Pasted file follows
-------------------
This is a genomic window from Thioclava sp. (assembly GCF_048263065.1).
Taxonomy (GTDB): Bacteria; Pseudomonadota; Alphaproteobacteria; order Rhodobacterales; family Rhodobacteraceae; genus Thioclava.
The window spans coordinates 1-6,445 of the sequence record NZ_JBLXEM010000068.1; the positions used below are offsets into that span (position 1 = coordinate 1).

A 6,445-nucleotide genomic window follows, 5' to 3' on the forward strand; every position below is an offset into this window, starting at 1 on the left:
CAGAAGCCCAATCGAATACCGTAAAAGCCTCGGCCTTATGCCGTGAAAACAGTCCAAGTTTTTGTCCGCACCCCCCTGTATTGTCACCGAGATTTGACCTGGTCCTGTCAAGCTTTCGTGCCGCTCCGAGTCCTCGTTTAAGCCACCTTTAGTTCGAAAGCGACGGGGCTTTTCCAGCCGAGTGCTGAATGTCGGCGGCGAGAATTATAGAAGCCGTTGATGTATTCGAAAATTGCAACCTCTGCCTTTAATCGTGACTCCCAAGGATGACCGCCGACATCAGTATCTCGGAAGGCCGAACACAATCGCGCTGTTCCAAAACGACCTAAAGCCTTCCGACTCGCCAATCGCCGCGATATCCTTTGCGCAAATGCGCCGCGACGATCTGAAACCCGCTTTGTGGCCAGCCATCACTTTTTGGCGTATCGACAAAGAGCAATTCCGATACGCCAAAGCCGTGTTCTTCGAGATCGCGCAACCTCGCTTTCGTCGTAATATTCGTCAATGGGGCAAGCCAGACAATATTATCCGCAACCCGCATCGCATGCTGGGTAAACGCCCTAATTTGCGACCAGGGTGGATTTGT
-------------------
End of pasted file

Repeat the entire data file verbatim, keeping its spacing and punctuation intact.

This is a genomic window from Thioclava sp. (assembly GCF_048263065.1).
Taxonomy (GTDB): Bacteria; Pseudomonadota; Alphaproteobacteria; order Rhodobacterales; family Rhodobacteraceae; genus Thioclava.
The window spans coordinates 1-6,445 of the sequence record NZ_JBLXEM010000068.1; the positions used below are offsets into that span (position 1 = coordinate 1).

A 6,445-nucleotide genomic window follows, 5' to 3' on the forward strand; every position below is an offset into this window, starting at 1 on the left:
CAGAAGCCCAATCGAATACCGTAAAAGCCTCGGCCTTATGCCGTGAAAACAGTCCAAGTTTTTGTCCGCACCCCCCTGTATTGTCACCGAGATTTGACCTGGTCCTGTCAAGCTTTCGTGCCGCTCCGAGTCCTCGTTTAAGCCACCTTTAGTTCGAAAGCGACGGGGCTTTTCCAGCCGAGTGCTGAATGTCGGCGGCGAGAATTATAGAAGCCGTTGATGTATTCGAAAATTGCAACCTCTGCCTTTAATCGTGACTCCCAAGGATGACCGCCGACATCAGTATCTCGGAAGGCCGAACACAATCGCGCTGTTCCAAAACGACCTAAAGCCTTCCGACTCGCCAATCGCCGCGATATCCTTTGCGCAAATGCGCCGCGACGATCTGAAACCCGCTTTGTGGCCAGCCATCACTTTTTGGCGTATCGACAAAGAGCAATTCCGATACGCCAAAGCCGTGTTCTTCGAGATCGCGCAACCTCGCTTTCGTCGTAATATTCGTCAATGGGGCAAGCCAGACAATATTATCCGCAACCCGCATCGCATGCTGGGTAAACGCCCTAATTTGCGACCAGGGTGGATTTGT